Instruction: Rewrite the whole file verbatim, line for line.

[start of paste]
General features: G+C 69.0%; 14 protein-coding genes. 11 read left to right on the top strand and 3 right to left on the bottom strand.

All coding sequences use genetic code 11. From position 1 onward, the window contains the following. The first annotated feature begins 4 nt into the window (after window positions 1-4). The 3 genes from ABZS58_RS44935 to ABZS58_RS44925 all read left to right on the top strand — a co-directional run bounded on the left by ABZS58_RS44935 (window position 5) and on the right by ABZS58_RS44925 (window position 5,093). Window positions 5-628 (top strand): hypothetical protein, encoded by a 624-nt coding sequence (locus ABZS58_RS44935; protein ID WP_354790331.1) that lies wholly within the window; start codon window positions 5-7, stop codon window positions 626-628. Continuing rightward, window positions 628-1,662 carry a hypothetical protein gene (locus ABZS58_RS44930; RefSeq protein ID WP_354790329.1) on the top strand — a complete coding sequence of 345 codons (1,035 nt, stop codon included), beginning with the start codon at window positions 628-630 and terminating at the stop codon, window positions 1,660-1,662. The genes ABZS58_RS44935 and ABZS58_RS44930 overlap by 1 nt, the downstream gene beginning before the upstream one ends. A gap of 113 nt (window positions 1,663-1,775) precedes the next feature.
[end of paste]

General features: G+C 69.0%; 14 protein-coding genes. 11 read left to right on the top strand and 3 right to left on the bottom strand.

All coding sequences use genetic code 11. From position 1 onward, the window contains the following. The first annotated feature begins 4 nt into the window (after window positions 1-4). The 3 genes from ABZS58_RS44935 to ABZS58_RS44925 all read left to right on the top strand — a co-directional run bounded on the left by ABZS58_RS44935 (window position 5) and on the right by ABZS58_RS44925 (window position 5,093). Window positions 5-628 (top strand): hypothetical protein, encoded by a 624-nt coding sequence (locus ABZS58_RS44935; protein ID WP_354790331.1) that lies wholly within the window; start codon window positions 5-7, stop codon window positions 626-628. Continuing rightward, window positions 628-1,662 carry a hypothetical protein gene (locus ABZS58_RS44930; RefSeq protein ID WP_354790329.1) on the top strand — a complete coding sequence of 345 codons (1,035 nt, stop codon included), beginning with the start codon at window positions 628-630 and terminating at the stop codon, window positions 1,660-1,662. The genes ABZS58_RS44935 and ABZS58_RS44930 overlap by 1 nt, the downstream gene beginning before the upstream one ends. A gap of 113 nt (window positions 1,663-1,775) precedes the next feature.